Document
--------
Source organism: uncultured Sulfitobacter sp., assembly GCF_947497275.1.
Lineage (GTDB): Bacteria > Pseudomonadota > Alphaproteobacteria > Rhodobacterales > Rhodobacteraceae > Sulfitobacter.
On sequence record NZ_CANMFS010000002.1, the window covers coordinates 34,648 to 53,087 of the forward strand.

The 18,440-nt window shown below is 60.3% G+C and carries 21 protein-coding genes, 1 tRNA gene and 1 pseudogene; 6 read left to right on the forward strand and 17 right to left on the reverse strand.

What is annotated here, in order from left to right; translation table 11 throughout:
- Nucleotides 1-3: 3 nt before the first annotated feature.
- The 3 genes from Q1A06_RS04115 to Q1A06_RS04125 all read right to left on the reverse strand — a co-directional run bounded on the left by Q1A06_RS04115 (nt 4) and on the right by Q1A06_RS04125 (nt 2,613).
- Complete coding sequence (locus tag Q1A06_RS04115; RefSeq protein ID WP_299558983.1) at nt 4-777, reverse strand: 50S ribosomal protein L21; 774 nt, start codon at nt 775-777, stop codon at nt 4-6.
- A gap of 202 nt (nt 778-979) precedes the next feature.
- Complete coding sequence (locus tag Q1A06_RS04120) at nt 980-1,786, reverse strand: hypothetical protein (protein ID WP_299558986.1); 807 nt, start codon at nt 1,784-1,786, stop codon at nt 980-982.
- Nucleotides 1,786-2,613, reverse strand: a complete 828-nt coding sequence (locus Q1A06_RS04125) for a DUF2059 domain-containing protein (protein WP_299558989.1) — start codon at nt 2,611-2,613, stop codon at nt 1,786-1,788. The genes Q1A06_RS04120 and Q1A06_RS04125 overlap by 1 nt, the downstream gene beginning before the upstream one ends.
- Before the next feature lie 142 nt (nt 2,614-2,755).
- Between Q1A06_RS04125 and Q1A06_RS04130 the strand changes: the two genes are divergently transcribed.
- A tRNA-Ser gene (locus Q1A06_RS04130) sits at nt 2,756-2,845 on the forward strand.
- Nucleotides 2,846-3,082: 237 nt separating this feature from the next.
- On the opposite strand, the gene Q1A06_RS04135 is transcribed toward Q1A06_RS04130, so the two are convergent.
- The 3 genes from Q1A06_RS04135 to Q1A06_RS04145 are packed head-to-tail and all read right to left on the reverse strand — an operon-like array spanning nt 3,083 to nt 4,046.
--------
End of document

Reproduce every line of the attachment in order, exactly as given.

Source organism: uncultured Sulfitobacter sp., assembly GCF_947497275.1.
Lineage (GTDB): Bacteria > Pseudomonadota > Alphaproteobacteria > Rhodobacterales > Rhodobacteraceae > Sulfitobacter.
On sequence record NZ_CANMFS010000002.1, the window covers coordinates 34,648 to 53,087 of the forward strand.

The 18,440-nt window shown below is 60.3% G+C and carries 21 protein-coding genes, 1 tRNA gene and 1 pseudogene; 6 read left to right on the forward strand and 17 right to left on the reverse strand.

What is annotated here, in order from left to right; translation table 11 throughout:
- Nucleotides 1-3: 3 nt before the first annotated feature.
- The 3 genes from Q1A06_RS04115 to Q1A06_RS04125 all read right to left on the reverse strand — a co-directional run bounded on the left by Q1A06_RS04115 (nt 4) and on the right by Q1A06_RS04125 (nt 2,613).
- Complete coding sequence (locus tag Q1A06_RS04115; RefSeq protein ID WP_299558983.1) at nt 4-777, reverse strand: 50S ribosomal protein L21; 774 nt, start codon at nt 775-777, stop codon at nt 4-6.
- A gap of 202 nt (nt 778-979) precedes the next feature.
- Complete coding sequence (locus tag Q1A06_RS04120) at nt 980-1,786, reverse strand: hypothetical protein (protein ID WP_299558986.1); 807 nt, start codon at nt 1,784-1,786, stop codon at nt 980-982.
- Nucleotides 1,786-2,613, reverse strand: a complete 828-nt coding sequence (locus Q1A06_RS04125) for a DUF2059 domain-containing protein (protein WP_299558989.1) — start codon at nt 2,611-2,613, stop codon at nt 1,786-1,788. The genes Q1A06_RS04120 and Q1A06_RS04125 overlap by 1 nt, the downstream gene beginning before the upstream one ends.
- Before the next feature lie 142 nt (nt 2,614-2,755).
- Between Q1A06_RS04125 and Q1A06_RS04130 the strand changes: the two genes are divergently transcribed.
- A tRNA-Ser gene (locus Q1A06_RS04130) sits at nt 2,756-2,845 on the forward strand.
- Nucleotides 2,846-3,082: 237 nt separating this feature from the next.
- On the opposite strand, the gene Q1A06_RS04135 is transcribed toward Q1A06_RS04130, so the two are convergent.
- The 3 genes from Q1A06_RS04135 to Q1A06_RS04145 are packed head-to-tail and all read right to left on the reverse strand — an operon-like array spanning nt 3,083 to nt 4,046.